Philippines: Nurse serves conflict-affected communities in Syria and South Sudan
What she saw broke her heart – several tired women were huddled together, their faces rife with anxiety as they held their sleeping babies. Some of the older children played, while others sat quietly soaking in their new setting. A few adults were crying, worried about their family members who had gone missing amidst the chaos of the fighting.
PJae, along with colleagues from ICRC and staff from the Philippine Red Cross, facilitated the evacuation of hundreds of residents of Marawi, most of whom were elderly people, women and children. "The ICRC, which had a long presence in Mindanao, was one of the first international organizations to respond to the crisis, together with the Red Cross Society," says PJae.
Working with the ICRC since 2016, the 40-year-old nurse has witnessed similar scenes of destruction and intense suffering in other parts of the world too – first in Syria, and more recently in South Sudan. She is one of almost 100 Filipino ICRC staff members who work in countries that are ravaged by conflict or violence. "It's quite humbling. You realize that no matter where you come from, no matter what culture you belong to, when you are affected by armed conflict, everyone is on the same page," she says.
A career full of twists and turns
PJae's journey as a health-care advocate has had numerous twists and turns. After graduating from college and obtaining her nursing licence, she moved abroad to work in a hospital's paediatric emergency room and neonatal intensive care unit. While she was paid well, PJae was bothered that some children could not receive immediate medical attention because of the steep hospital fees.
Pjae felt that she needed to do more to help people. She ended up moving back to the Philippines and working for the government and even went to law school. But she still felt something was missing.
That's when she came across an advertisement for a communications' position with the ICRC. "I did not know anything about the ICRC. I just wanted to work for a humanitarian organization. But the more I researched about the ICRC, the more I was fascinated," she says. She applied for the communications' position, but the human resources manager convinced her to apply for the position of a health field officer instead.
While her years of experience as a health-care worker made her a natural fit for the role, transitioning from a government job to the ICRC involved a shift in thought that she had not anticipated. PJae had to learn the importance of the ICRC's neutral and impartial principles. "As an organization with a purely humanitarian mission, the ICRC cannot take sides in a conflict, nor be perceived that it does. The staff have to be cautious when sharing their opinions on different issues so that the organization's Fundamental Principles are not compromised. It required some adjustment on my part," she says.
The world needs more humanitarians, especially where government functions have almost collapsed because of conflict. We need humanitarians who are kind, compassionate and have a lot of empathy.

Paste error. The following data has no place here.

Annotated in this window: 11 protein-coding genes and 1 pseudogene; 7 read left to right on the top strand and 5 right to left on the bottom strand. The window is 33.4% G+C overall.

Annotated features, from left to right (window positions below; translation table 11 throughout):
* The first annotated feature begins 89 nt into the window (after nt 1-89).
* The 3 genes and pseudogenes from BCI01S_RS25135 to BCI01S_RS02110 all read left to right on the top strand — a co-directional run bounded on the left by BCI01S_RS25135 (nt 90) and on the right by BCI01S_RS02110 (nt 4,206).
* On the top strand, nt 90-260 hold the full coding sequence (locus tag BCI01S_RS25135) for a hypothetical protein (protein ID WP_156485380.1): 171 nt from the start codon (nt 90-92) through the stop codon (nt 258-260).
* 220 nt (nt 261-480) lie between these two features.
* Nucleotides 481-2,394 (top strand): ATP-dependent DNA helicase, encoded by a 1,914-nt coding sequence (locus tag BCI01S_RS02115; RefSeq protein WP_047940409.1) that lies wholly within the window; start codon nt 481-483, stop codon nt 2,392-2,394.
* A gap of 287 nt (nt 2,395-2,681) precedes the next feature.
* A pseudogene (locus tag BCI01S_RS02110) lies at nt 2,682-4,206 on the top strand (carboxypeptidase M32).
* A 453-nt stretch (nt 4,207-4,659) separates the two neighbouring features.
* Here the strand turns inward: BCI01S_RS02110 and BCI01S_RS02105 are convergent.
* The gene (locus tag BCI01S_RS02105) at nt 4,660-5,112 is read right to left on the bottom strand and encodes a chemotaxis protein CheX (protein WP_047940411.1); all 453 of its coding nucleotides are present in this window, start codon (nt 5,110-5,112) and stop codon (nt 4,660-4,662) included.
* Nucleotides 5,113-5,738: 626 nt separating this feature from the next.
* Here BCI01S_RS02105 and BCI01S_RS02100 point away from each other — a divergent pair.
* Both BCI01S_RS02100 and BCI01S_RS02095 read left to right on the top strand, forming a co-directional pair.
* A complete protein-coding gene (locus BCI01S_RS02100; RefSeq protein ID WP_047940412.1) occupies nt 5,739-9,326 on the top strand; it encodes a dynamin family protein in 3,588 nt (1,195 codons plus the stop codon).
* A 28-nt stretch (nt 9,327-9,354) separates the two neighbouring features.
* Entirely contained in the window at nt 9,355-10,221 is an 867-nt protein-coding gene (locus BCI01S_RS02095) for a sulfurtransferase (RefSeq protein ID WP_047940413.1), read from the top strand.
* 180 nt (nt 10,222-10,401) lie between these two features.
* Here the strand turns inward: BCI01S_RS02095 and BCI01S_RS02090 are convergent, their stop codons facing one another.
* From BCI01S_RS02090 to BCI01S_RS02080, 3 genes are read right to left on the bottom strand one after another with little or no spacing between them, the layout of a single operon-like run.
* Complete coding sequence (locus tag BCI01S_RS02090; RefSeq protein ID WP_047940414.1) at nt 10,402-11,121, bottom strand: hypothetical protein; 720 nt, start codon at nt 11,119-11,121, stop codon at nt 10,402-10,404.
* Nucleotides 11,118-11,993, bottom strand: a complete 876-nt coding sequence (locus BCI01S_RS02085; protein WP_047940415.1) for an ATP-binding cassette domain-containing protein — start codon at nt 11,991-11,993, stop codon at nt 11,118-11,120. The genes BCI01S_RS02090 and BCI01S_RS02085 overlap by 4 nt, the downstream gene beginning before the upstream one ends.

Hard but fulfilling days
PJae is honest that her job is far from easy. In the days following the Marawi conflict, she had to work many hours at a stretch along with ICRC colleagues. During the height of the COVID-19 pandemic in 2020, before vaccines became available and there were strict travel restrictions, she went to Syria. "I travelled from the Philippines to Dubai, to Lebanon and then to Syria. It was very interesting and daunting because I was the only person at the arrivals section in Dubai," she says.
In parts of South Sudan, she had to learn to live without some of the basic facilities – clean water, electricity and stable internet – that she was used to back home in Cotabato.
But she is undeterred because she believes in the importance of bringing medical care to vulnerable communities. "We are very hands-on and we go to areas that others cannot access. Some people may think these places are unsafe, but we prioritize such places to help the communities that have little or no access to health care. The job is physically demanding but it is very fulfilling too," she says.
But there are special experiences that make up for all the struggles along the way. In February 2022, she went on a three-day trip to Adok, a small town in South Sudan, to train health-care workers in helping pregnant women give birth. One day, PJae and a colleague were woken up at 4am and asked to help a pregnant woman who was in labour. An experienced neonatal intensive care unit nurse, PJae assisted in taking care of the newborn baby. Overjoyed that her baby was safe, the mother decided to name her daughter after PJae. "I told them PJae would be a weird name for the baby, but my real name is Princess. So, they named the little girl Princess," she says.
Another experience that she remembers fondly is from her time in Syria. PJae and her colleagues visited a prison that hadn't been accessible to humanitarians for many years. "We didn't offer any material assistance to the detainees. We just explained that we were there to check on their condition and if they were receiving basic services. At first, the detainees looked apathetic. But when we explained our work, their faces slowly lit up," she recalls.
PJae's experiences have cemented her conviction that now, more than ever, conflict-affected people need the support of humanitarian workers. "The world needs more humanitarians, especially where government functions have almost collapsed because of conflict. We need humanitarians who are kind, compassionate and have a lot of empathy," she says.